Share on PinterestA large-scale analysis provides new insights into the genetic heritage of the Arab population. Jasmin Merdan / Getty Images
The Middle East is geographically at the intersection of human migration and culture. Even so, little historical research has been done into the genetic heritage of Arab populations. New research identifies complex differences in genomes that help map the origins and migrations of the Arab population.
Scientists from the Human Genetics Division of Sidra Medicine in Doha, Qatar, partnered with an international team of researchers to carry out the largest study of Arabic genomics to date.
The researchers analyzed the genomes of 6,218 people from the Qatar Biobank.
Based on this work, which was published in Nature Communications, the Qatari researchers concluded that the modern Arab population shares their genetic heritage with the oldest people in history. In addition, they have shown that the Arabs have great genetic diversity.
Study director Dr. Younes Mokrab – Assistant Professor at Weil Cornel Medicine in Qatar and Head of the Medical and Population Genomics Laboratory at Sidra Medicine – told Medical News Today:
“In general, due to the lack of sufficient genetic data on Arabs in the human ancestral landscape, it has long been assumed that Arabs were descendants of Europeans or very closely related.”
“Our study provides the first substantial genetic evidence that this is not the case. Genetically, Arab lineages are very different from Europeans. We discovered that the ancestors of modern Arabs are much older than the ancestors of modern South Asians or Europeans. Basically the Arab population is much older. “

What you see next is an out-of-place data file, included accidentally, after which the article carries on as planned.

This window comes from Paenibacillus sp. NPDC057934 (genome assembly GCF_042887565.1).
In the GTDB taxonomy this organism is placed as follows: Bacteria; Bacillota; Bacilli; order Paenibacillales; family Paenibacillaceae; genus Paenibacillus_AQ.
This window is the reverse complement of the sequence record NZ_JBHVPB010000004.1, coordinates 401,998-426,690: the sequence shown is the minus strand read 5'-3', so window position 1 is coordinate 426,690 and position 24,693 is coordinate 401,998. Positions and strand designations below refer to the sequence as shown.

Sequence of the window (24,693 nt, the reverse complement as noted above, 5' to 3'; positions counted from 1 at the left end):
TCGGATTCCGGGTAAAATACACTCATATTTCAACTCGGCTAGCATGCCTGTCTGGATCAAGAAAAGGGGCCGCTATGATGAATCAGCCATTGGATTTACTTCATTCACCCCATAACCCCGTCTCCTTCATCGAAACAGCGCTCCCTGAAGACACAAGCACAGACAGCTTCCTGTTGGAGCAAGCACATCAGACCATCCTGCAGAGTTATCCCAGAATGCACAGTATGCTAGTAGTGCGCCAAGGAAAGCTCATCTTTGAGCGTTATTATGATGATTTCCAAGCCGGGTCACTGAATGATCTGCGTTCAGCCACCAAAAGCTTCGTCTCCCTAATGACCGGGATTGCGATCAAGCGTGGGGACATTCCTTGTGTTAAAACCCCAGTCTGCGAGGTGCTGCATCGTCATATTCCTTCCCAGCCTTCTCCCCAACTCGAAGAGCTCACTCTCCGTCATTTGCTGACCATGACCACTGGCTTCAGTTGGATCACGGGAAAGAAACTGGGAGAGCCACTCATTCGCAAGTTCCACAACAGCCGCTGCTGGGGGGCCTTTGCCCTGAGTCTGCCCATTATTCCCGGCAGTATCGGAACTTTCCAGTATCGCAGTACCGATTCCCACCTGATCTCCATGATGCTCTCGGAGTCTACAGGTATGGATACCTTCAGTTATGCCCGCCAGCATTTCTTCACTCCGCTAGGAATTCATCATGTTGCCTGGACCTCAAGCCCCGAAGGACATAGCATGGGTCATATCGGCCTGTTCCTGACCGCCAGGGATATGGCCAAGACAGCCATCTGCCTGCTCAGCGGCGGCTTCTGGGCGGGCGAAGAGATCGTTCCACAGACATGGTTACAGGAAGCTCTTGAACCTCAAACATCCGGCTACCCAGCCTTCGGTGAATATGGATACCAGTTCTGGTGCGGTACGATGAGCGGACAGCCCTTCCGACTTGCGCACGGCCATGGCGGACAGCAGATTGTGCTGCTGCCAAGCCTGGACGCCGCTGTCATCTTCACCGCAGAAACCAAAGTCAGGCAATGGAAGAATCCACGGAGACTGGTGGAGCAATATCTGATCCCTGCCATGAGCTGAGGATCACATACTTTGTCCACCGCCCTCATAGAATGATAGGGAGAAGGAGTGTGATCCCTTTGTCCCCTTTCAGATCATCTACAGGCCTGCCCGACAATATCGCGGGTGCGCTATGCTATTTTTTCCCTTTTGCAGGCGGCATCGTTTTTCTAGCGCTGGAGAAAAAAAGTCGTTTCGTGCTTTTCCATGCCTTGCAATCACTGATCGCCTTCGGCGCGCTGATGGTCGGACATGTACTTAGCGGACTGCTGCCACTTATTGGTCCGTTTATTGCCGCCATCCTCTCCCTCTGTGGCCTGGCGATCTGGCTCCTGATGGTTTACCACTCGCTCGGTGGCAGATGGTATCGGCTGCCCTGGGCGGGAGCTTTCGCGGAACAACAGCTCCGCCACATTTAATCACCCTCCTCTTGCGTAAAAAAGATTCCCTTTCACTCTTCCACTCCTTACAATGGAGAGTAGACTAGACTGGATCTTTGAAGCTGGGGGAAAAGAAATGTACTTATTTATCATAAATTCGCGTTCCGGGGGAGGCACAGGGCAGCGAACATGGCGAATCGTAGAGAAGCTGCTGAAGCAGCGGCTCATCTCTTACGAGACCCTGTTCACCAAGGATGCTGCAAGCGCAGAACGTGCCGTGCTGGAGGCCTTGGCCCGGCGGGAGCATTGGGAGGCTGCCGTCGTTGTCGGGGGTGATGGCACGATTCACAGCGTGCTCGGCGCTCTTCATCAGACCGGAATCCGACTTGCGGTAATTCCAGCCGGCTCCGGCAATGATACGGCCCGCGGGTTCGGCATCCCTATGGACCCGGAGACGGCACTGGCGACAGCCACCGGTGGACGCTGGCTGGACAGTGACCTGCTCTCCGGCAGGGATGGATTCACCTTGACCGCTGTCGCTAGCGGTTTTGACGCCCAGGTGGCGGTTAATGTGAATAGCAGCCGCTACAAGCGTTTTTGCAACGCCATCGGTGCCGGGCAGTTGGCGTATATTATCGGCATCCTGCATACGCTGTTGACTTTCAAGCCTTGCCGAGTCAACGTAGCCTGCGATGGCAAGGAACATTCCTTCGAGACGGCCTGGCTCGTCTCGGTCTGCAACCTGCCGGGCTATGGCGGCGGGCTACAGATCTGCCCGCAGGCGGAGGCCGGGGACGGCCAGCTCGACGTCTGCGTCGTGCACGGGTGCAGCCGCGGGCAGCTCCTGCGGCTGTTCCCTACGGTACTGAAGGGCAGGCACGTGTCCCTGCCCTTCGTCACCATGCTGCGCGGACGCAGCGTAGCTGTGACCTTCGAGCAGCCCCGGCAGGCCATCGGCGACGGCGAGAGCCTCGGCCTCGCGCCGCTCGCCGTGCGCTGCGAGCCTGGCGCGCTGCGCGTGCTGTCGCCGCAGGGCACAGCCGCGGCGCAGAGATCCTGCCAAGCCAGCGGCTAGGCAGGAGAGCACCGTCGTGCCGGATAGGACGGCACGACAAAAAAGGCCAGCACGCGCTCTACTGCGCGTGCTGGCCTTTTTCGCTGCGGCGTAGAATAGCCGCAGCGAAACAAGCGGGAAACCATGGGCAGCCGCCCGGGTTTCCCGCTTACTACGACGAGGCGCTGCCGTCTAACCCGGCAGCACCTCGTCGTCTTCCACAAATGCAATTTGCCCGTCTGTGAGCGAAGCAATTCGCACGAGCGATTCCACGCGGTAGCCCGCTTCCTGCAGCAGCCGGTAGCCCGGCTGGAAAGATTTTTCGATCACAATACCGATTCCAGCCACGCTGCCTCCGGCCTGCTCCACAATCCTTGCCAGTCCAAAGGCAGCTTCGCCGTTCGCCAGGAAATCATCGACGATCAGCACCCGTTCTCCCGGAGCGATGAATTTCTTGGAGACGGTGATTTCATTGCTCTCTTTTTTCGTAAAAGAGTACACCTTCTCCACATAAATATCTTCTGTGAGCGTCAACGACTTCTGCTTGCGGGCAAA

“In addition, for a long time Arabs were seen as a more or less homogeneous population. However, even among the relatively small population of Qatar, we found several distinct genetic groups that reflect the broader Arab and Middle Eastern regions.
In their paper, the authors of the study find that the Arab population is divided into Qahtanite (Peninsula Arabs) and Adnanite Arabs (General Arabs and Western Eurasian Arabs).
As a result of their genomic work, the scientists came to the conclusion that the Arabs of the peninsula are the closest relatives of the ancient hunter-gatherers and the Neolithic farmers from the Levant – an area that encompasses the eastern Mediterranean including North Africa.
Using “genetic footprints” – the tracking of genetic mutations by individuals and populations – the researchers identified three significant periods of Arab migration: 70,000 years ago, 32,000–42,000 years ago, and then 12,000–20,000 years ago.
At this 20,000-year-old turning point, scientists identified an ancestral Arab population that dominated the Levant region: the Peninsula Arabs.
After comparing reservoirs of ancient DNA with people in the Qatar Genome Program (QGP), the researchers concluded that these groups are linked.
As MNT Dr. Asked how researchers identified these periods of Arab migration, Mokrab explained:
“Modern man is essentially descended from a small group of founding personalities. Our genetic makeup provides traces of how we deviated from each other. “
“In population genetics, we look at genetic mutations in large numbers of genomes to find out how populations are related and to trace when they started to differ from one another. In this study, we used state-of-the-art statistical methods to measure these relationships and to date the events of division that have taken place in the past and that have shaped the modern Arab population. “